Channeling My Fury

I was so tired yesterday that I had what I can only describe as “out of body” experiences, times when it felt as though my spirit was leaving me. I kept my eyes open even when we stood to pray because once when I had closed my eyes, I caught myself stumbling forward a couple of steps and realized that standing was not enough to keep me awake. Then, when I was at this physical low, I met Zipporah. Her story depleted me of almost all but my love for God and my family. But even exhaustion has benefits. I slept through the night. And now my mind is racing furiously, trying to process all of this. So pardon me if I give expression to my rage for just a moment.

I reflect back to my time in college when professors decried Christian missionaries for seeking to change the belief systems of indigenous peoples, as though any people anywhere ever developed organically apart from the influence of others, or as though it were written somewhere that people should so develop. I suppose the kind of dung is still being propagated in the sterile environs of academia. It’s easy to romanticize about the wisdom of tribal elders and fantasize children’s stories of the shaman. Such idealized notions sound good from the quaint security of western ivied towers, and you never have to grapple with the patent lie of it all or wonder if such hallowed halls of learning would even exist if our societies had been untouched by the gospel. This esoteric horse hooey may seem lovely at 30,000 feet, but on the ground the reality is stark and ugly, rank and grotesque.

Do you know who should be the most ardent supporter of Christianity in the world? Feminists. Oh, I don’t mean those considered Christian egalitarians of today, I mean that dyed-in-the-wool, card-carrying, militant 1960’s brand of feminism that refuses to shave its armpits. Why? Because of the elevation of women by Christ, the radical idea that in Christ there is no male or female. I look at societies influenced by the good news of Christ, and I see societies free to debate such issues and to develop in such enlightened ways. I see societies untouched by the gospel, and I see Zipporah.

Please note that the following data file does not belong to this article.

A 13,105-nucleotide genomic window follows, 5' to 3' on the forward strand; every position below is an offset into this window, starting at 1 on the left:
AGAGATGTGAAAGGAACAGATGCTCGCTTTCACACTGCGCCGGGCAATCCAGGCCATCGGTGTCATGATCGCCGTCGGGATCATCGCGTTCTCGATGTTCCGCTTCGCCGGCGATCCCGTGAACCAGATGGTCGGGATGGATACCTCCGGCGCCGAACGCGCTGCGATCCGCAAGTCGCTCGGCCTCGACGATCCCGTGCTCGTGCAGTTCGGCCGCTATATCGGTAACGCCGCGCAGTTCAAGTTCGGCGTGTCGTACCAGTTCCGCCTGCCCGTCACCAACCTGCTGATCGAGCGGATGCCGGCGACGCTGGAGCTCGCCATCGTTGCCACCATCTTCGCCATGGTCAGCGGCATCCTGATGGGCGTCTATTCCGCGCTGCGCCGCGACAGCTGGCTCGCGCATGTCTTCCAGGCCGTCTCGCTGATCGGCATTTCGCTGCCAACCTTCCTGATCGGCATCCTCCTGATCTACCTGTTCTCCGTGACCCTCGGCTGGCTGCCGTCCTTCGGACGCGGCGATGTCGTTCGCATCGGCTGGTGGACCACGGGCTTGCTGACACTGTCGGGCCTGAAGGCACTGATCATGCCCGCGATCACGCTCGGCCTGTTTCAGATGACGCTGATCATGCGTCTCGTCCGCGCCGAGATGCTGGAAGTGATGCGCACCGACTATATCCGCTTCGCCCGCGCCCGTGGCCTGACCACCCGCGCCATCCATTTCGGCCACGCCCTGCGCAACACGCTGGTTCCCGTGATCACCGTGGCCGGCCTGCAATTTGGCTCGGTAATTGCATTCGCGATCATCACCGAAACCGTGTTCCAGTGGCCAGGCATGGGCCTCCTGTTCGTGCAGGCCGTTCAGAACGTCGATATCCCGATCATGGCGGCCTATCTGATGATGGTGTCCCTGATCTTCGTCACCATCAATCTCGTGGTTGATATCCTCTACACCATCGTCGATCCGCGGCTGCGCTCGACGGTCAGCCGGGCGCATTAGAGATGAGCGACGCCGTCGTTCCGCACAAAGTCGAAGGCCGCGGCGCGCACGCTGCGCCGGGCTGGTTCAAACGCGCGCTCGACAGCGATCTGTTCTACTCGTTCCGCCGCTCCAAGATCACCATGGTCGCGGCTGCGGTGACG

Well, enough ranting. I want to finish with action, not thoughts. I want to raise the money to build Zipporah a house. A livable house in a safe place. That sounds daunting in our minds. But here the poor build their houses from the land, and it can be done for relatively little money, even with thatched roofing giving way to metal sheets. $1,000 will do it. Think of it. A life of vulnerability and terror completely transformed for $1,000.  And $5,000 would build a permanent house, including a well.

One of the problems I see in Africa is the sheer immensity of the challenge. This place is a black hole of poverty. You could throw Bill Gates’ and Warren Buffet’s money at this, and it would just be absorbed within minutes and gone like “the disappearing dreams of yesterday.” Jesus said the poor would always be with us, and when I look at Africa I know those words are true. This often leads to paralysis. We can’t fix such a big problem, so we do nothing at all. But the way an ant eats an elephant is one bite at a time. I can’t solve poverty in Africa. We can’t do that. But we can make Zipporah’s life better. And we should. I’ll put the structure in place to assure this is done right. Then you can help. And you should.

gkr1996 posted at 2017-10-17 Category: Kenya 2017